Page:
Sinomach is also negotiating a massive 30,000 acre (a bit shy of 50 square miles) manufacturing, trade, and technology zone near the Boise airport. What the Idaho Governor’s Office and the Department of Commerce is not going to discuss in the promotional materials is that Sinomach is a commercial-political-military-intelligence instrument of the communist government.
Sinomach’s website says:
“With approval of the State Council, China National Machinery Industry Corporation (SINOMACH) was established in January 1997. SINOMACH is a large scale, state-owned enterprise group under the supervision of the State Assests Supervision and Administration Commission.” [The State Council is the supreme administrative arm of the Politburo of the Communist Party of China (CPC).]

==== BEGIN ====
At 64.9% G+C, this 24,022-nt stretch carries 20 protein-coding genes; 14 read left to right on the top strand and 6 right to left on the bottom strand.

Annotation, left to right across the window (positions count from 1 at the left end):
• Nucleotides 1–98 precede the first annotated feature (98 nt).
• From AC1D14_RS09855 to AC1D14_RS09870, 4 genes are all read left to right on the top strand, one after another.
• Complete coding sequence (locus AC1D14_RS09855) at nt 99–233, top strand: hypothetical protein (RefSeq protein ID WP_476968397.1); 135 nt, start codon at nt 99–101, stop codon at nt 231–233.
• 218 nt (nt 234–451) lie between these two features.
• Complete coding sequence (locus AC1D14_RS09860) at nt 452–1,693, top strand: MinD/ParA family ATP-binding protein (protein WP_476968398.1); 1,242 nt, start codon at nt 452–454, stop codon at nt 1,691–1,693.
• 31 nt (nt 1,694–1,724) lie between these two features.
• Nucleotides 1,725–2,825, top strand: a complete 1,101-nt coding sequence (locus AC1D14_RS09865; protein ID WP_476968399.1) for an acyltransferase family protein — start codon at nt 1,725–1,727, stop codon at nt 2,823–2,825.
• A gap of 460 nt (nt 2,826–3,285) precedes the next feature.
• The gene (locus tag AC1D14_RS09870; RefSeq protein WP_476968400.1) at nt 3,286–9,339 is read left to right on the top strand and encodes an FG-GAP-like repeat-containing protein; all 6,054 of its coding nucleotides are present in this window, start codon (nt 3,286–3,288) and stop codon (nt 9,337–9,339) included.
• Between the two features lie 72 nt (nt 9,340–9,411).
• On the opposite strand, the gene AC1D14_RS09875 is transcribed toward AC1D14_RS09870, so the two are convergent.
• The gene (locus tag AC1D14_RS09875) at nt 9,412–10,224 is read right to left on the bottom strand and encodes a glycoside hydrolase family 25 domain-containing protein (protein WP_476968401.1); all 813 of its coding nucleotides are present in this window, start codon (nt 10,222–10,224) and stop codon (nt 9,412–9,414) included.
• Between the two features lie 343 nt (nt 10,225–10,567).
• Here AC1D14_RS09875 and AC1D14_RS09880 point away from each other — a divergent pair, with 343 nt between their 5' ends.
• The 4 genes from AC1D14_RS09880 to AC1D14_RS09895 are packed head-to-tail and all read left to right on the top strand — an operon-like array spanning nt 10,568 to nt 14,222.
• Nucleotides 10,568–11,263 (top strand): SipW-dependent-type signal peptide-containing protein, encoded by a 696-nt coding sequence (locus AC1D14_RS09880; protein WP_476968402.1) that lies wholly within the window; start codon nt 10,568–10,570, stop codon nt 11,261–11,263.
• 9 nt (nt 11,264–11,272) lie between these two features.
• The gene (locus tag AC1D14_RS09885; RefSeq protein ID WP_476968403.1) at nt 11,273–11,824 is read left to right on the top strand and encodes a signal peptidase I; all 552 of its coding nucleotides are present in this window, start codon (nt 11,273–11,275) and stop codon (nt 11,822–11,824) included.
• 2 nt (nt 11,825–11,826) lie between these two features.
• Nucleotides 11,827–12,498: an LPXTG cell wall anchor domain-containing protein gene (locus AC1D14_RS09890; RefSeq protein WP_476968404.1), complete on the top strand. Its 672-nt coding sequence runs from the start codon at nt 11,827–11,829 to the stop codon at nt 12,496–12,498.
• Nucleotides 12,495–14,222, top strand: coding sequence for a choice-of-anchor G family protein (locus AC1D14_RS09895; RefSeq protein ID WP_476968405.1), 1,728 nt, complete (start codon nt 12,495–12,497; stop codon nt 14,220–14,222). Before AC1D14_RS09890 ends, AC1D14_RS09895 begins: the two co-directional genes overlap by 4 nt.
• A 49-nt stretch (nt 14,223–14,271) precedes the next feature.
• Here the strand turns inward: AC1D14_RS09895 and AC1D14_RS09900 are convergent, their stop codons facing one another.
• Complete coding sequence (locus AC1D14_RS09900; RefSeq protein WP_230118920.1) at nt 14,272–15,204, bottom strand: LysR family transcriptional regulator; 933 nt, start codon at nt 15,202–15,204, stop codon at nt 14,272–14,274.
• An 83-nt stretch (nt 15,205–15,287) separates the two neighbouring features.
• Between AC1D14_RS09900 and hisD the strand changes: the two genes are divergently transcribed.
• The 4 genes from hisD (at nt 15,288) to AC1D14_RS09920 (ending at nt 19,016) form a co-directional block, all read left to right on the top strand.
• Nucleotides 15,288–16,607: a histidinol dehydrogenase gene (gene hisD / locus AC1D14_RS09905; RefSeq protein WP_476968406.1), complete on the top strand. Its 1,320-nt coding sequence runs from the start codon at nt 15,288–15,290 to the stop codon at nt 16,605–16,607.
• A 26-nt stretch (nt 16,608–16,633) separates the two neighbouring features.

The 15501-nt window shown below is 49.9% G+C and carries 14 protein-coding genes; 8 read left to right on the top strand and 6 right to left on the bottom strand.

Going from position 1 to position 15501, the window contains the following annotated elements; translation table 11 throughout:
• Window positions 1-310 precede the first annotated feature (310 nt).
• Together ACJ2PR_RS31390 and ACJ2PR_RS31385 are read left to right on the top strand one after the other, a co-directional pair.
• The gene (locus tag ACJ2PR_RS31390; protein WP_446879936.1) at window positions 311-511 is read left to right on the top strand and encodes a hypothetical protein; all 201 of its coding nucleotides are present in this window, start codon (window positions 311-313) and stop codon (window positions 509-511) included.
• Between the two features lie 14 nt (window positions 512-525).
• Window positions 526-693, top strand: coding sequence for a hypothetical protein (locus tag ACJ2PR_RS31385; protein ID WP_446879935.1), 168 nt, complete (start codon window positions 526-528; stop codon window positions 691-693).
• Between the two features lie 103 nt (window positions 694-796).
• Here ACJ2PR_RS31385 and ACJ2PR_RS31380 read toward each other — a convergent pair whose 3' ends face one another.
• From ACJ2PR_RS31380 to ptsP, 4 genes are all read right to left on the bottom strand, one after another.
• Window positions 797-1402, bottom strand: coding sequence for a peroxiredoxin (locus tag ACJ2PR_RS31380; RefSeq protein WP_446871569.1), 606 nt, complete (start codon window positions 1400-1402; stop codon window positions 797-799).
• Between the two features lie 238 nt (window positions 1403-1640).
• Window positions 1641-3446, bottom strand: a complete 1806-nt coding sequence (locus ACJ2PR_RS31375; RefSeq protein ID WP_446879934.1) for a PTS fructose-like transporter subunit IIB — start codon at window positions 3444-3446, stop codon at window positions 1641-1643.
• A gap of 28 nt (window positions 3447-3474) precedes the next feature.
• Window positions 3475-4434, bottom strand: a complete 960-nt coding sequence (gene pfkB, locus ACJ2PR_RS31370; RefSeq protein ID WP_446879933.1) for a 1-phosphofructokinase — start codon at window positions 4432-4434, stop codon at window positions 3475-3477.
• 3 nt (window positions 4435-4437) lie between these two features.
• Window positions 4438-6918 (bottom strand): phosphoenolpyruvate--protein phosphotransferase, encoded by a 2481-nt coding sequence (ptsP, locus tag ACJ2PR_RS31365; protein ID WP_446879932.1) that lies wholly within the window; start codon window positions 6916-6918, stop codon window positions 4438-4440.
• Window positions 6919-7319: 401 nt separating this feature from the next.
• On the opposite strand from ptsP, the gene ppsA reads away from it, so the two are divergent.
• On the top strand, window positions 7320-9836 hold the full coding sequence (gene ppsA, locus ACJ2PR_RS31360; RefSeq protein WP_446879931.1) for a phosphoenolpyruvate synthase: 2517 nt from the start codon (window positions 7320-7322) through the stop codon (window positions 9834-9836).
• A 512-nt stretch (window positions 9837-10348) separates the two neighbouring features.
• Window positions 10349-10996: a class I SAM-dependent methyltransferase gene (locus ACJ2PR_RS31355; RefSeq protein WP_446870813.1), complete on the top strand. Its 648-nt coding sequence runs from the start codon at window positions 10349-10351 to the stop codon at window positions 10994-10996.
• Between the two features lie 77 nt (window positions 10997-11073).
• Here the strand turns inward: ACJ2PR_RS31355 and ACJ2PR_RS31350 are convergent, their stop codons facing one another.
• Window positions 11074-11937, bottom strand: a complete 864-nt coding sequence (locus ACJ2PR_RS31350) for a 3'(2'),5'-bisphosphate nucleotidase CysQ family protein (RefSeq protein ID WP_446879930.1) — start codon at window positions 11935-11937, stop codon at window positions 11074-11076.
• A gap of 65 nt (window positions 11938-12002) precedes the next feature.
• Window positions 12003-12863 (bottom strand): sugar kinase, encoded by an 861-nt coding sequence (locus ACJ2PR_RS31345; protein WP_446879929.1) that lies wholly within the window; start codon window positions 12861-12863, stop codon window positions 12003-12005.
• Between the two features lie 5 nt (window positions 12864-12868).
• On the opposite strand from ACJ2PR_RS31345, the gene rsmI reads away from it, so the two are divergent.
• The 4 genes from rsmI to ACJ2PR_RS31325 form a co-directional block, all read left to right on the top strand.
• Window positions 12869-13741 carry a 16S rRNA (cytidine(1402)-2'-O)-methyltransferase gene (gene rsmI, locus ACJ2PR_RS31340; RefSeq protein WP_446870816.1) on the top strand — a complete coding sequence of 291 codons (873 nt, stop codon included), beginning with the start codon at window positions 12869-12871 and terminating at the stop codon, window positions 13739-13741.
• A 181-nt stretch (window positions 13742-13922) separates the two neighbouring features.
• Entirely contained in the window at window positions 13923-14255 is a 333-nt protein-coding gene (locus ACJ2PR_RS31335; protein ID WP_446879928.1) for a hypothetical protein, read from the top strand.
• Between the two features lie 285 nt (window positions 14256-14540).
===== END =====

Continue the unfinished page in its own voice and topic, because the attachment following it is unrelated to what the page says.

Sinomach is not only looking at Idaho. Delegations have also been sent to Ohio, Michigan and Pennsylvania (all economically depressed areas). The intent is to use our Foreign Trade Zone (FTZ’s) laws to create Chinese styled Special Economic Zones (SEZ’s). (There are currently 257 FTZ’s across America.)
These SEZ’s are proposed technology zones proposed on the model of science, technology, and industrial parks in China – often fully contained cities with all services included. If you’ve heard about the “ghost cities” in China, they are actually future SEZ’s – money invested during China’s real estate bubble and awaiting a population.
Remember – this is all LEGAL – and it has previous precedent – that is why the political backlash has politicians scratching their heads and wondering why their constituents do not want Chinese investment in their backyards.
Unfortunately, to us, the U.S. citizens, the logic of the backlash is simple!